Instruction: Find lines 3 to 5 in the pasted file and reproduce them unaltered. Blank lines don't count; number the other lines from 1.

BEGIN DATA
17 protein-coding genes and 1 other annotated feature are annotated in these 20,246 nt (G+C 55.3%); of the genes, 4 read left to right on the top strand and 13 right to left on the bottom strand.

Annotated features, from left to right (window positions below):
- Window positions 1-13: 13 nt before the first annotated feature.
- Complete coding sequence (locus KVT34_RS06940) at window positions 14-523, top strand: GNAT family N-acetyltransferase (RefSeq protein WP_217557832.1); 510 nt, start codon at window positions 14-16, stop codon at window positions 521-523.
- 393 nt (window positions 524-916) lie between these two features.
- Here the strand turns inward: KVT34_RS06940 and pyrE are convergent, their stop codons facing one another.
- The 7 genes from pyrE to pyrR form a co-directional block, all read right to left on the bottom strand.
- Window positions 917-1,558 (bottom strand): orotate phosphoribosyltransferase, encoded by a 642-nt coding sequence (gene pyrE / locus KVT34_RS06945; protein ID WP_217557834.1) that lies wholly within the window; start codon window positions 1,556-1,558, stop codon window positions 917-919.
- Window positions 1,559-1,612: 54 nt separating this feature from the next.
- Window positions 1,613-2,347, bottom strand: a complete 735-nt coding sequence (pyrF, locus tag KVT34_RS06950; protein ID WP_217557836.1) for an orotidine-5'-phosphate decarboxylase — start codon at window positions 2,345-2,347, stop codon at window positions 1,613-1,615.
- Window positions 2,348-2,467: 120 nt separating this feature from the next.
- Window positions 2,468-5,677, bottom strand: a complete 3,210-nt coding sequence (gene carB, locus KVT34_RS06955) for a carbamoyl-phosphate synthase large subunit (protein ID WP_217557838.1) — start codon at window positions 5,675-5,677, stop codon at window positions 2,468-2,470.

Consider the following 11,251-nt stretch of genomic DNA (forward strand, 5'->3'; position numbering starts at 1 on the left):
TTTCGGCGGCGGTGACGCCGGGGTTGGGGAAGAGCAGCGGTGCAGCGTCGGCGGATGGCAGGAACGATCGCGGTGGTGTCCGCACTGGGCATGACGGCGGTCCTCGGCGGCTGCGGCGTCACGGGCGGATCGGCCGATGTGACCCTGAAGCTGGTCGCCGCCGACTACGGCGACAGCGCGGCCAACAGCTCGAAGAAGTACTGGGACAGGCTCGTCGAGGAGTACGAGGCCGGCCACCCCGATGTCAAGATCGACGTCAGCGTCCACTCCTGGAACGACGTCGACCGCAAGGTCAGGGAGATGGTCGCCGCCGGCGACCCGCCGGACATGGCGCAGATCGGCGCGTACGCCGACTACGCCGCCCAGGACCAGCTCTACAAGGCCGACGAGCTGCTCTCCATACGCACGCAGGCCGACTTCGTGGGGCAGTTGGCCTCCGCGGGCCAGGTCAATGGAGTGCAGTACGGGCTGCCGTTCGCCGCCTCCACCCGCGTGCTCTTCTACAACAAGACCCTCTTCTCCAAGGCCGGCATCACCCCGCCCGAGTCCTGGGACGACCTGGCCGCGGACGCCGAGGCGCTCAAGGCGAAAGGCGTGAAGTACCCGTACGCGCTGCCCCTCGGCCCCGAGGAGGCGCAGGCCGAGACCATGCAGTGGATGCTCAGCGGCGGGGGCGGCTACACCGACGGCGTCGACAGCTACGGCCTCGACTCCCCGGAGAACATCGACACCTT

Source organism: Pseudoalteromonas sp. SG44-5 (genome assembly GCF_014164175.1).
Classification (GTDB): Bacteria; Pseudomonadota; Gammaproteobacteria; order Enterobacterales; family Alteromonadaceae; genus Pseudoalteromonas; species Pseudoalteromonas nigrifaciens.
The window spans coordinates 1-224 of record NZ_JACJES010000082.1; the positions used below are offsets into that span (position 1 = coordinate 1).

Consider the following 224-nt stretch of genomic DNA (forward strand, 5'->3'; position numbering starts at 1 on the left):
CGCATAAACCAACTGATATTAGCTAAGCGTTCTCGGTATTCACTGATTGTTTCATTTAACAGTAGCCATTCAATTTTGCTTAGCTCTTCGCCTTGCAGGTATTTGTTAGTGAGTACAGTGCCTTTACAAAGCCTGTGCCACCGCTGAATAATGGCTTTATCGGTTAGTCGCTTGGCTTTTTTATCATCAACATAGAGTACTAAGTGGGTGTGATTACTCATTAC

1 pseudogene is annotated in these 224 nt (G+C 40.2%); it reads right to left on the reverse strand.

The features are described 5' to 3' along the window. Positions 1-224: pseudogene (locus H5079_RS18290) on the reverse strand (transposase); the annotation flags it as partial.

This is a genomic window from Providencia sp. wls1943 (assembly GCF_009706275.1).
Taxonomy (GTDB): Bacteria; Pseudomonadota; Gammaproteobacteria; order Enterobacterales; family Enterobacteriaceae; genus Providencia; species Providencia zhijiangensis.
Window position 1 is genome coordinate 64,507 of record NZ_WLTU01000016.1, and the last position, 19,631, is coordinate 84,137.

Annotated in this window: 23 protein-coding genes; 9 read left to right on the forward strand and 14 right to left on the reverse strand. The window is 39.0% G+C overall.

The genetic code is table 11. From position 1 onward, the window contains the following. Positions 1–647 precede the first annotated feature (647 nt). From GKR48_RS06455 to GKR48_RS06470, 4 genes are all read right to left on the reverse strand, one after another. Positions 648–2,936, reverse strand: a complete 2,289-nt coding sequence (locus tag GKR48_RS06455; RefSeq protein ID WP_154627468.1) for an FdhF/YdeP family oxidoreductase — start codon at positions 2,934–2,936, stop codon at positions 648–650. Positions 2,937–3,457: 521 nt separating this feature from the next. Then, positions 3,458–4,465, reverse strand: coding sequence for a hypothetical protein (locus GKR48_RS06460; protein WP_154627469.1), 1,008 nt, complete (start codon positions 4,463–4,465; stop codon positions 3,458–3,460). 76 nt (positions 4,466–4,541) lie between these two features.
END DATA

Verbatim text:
- Window positions 1-13: 13 nt before the first annotated feature.
- Complete coding sequence (locus KVT34_RS06940) at window positions 14-523, top strand: GNAT family N-acetyltransferase (RefSeq protein WP_217557832.1); 510 nt, start codon at window positions 14-16, stop codon at window positions 521-523.
- 393 nt (window positions 524-916) lie between these two features.